THE British teacher David Bolam, who had been held hostage by militants in Libya, has been released, the Foreign Office confirmed yesterday.
Mr Bolam was “safe and well” after his release, the Foreign Office said.
It is thought the 63-year-old’s release was secured by local political factions and that money changed hands.
Mr Bolam’s kidnapping had not been reported at the request of the Foreign Office and his family.
Shropshire MP Philip Dunne said he was “absolutely delighted that David Bolam has returned home to his family in Craven Arms” and the UK’s ambassador to Libya also said he was delighted.
Mr Bolam, who flew back to the UK on Thursday night, had been working in Libya for seven years. He was seized by gunmen in May at a checkpoint in Benghazi.
He had appeared in a video posted online on 28 August published by a group calling itself the Army of Islam.
Wearing a white T-shirt and sitting in a concrete room, he appealed to Prime Minister David Cameron to secure his release.
The Foreign Office gave no details of who had held Bolam or how he had been released.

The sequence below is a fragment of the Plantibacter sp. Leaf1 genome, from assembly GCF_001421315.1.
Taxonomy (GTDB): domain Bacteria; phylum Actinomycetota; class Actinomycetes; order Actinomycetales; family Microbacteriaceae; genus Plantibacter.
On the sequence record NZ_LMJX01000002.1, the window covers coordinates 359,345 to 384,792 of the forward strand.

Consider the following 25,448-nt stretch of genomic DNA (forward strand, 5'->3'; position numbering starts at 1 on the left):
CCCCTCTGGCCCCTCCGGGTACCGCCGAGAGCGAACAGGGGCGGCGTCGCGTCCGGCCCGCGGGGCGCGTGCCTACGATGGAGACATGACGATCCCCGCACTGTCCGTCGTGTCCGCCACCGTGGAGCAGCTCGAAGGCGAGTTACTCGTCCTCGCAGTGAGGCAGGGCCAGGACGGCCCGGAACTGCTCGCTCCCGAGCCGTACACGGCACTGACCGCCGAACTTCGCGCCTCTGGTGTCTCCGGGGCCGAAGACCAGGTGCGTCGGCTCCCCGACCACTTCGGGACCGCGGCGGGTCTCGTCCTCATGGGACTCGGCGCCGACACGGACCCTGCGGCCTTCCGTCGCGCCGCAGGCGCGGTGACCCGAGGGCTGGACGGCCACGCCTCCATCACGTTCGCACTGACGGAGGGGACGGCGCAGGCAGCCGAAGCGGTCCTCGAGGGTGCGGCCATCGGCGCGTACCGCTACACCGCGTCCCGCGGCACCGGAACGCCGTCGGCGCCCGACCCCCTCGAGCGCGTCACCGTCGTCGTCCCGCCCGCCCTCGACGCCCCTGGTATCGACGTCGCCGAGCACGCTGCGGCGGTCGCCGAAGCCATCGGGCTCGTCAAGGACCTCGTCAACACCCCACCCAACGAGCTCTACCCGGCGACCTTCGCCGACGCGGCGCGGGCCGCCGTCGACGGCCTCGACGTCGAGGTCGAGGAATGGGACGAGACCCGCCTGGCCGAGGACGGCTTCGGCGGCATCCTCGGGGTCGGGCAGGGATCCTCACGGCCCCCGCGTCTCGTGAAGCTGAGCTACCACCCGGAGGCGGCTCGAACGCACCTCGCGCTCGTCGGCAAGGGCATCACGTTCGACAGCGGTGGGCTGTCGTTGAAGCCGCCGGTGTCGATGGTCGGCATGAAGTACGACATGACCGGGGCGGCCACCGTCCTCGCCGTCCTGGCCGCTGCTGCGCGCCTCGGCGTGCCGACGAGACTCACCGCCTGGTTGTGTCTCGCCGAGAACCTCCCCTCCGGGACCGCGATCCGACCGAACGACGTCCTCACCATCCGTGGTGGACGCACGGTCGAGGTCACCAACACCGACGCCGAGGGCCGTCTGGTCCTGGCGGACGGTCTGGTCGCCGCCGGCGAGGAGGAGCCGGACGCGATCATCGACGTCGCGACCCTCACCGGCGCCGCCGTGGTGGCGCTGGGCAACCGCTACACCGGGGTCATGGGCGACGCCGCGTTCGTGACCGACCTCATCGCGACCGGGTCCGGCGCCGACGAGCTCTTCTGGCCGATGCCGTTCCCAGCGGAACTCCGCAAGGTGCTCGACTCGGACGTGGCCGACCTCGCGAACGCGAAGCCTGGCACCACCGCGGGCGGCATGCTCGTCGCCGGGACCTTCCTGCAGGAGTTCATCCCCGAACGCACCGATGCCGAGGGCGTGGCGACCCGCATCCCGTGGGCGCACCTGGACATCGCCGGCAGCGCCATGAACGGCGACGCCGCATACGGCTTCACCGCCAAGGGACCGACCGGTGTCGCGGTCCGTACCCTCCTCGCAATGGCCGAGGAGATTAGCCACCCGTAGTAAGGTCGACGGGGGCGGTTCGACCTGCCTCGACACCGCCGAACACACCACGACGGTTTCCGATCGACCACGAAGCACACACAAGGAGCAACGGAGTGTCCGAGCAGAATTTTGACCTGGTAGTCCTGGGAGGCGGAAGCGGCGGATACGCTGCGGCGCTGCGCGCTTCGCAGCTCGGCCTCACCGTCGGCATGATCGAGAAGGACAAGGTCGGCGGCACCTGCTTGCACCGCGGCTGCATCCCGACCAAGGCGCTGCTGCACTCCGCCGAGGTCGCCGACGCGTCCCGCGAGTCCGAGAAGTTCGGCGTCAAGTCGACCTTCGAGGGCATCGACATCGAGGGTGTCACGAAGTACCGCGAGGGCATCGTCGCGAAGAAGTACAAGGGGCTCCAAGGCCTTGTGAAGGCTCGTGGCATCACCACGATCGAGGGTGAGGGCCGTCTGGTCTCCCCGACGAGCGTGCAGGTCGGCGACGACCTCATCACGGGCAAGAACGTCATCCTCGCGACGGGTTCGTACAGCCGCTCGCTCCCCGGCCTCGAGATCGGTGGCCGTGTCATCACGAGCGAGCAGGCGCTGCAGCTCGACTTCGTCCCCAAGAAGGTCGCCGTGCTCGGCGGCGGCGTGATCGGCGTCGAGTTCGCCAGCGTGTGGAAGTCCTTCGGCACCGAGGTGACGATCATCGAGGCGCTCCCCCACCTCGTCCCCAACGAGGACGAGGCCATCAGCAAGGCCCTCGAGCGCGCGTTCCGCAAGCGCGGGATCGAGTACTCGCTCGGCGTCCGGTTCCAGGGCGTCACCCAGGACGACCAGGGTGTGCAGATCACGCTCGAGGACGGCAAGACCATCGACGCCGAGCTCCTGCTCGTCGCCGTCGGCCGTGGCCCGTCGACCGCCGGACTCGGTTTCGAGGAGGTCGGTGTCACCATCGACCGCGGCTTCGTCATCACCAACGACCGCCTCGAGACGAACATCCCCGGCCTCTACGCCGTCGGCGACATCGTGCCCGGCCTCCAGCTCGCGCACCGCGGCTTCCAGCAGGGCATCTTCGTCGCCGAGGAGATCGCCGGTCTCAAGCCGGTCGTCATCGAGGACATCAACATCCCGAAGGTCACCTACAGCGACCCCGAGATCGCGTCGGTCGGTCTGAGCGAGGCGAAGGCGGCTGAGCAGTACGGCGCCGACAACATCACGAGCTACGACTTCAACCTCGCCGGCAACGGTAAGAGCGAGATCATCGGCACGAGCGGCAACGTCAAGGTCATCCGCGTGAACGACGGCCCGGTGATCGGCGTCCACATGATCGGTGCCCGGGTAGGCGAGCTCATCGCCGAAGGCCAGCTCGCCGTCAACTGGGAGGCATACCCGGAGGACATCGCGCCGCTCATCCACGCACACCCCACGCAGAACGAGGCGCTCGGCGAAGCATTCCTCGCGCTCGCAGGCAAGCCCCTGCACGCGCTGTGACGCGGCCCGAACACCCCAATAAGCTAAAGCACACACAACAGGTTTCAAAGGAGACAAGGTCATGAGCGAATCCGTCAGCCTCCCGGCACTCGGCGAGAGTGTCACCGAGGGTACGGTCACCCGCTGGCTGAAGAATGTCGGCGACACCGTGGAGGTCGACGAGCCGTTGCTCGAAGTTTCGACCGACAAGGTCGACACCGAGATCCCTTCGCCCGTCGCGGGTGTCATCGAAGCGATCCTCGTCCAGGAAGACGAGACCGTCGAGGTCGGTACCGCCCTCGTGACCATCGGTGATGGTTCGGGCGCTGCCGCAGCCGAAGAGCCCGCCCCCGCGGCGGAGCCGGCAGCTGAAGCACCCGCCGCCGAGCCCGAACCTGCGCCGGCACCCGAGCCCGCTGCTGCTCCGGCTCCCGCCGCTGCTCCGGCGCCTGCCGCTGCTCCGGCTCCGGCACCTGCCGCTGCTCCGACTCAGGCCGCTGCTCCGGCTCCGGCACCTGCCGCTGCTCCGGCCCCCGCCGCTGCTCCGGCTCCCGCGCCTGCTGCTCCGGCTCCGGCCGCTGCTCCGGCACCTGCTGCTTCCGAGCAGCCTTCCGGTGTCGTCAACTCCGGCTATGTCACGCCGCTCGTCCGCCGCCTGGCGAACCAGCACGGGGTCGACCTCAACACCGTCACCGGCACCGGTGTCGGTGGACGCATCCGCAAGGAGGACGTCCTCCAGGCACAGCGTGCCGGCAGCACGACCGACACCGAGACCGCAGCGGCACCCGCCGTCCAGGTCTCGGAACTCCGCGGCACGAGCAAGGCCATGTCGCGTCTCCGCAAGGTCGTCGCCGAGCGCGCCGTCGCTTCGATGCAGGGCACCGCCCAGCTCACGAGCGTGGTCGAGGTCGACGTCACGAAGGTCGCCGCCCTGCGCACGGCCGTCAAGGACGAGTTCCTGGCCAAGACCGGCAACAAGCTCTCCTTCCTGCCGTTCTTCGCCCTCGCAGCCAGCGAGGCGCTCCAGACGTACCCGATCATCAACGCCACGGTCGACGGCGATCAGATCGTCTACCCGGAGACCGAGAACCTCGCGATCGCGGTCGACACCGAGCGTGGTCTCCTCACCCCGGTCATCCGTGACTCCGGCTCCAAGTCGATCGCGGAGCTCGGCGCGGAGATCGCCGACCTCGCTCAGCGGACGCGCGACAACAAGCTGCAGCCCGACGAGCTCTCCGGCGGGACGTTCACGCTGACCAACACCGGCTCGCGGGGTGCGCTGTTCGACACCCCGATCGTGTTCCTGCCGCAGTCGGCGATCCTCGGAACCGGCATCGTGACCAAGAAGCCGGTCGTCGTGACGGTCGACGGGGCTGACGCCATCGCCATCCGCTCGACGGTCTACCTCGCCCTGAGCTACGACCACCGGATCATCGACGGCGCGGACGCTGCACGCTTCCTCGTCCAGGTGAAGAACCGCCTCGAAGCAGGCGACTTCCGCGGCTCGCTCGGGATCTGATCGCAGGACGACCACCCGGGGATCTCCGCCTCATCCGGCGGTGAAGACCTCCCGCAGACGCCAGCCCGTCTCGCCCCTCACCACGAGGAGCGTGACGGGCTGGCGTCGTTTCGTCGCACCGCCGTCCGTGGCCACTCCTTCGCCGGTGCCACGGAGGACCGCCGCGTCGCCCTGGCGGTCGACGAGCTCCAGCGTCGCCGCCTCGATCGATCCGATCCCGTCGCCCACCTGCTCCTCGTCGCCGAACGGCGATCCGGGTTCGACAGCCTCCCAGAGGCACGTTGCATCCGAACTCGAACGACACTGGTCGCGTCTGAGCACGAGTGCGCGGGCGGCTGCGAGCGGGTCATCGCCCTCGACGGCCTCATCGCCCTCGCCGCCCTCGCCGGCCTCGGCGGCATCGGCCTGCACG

A Foreign Office spokeswoman said: “We are glad that David Bolam is safe and well after his ordeal, and that he has been reunited with his family.
“We have been supporting his family since he was taken.”
Libya is being racked by violence as the armed groups that helped to topple Muammar Gaddafi in 2011 turn their guns on each other in a struggle for the country’s vast oil resources and political domination.
Iraq ambassador Michael Aron tweeted: “Delighted Benghazi Head Teacher David Bolam has been released after over 4 months in captivity.”
Mr Dunne, a defence minister, said he had been in touch with Mr Bolam’s family.
He added: “David is a dedicated English teacher who had returned to Benghazi to help rebuild the international school of which he was a director, after he had been evacuated during the Arab Spring.
“He was trying to help young people in Libya.”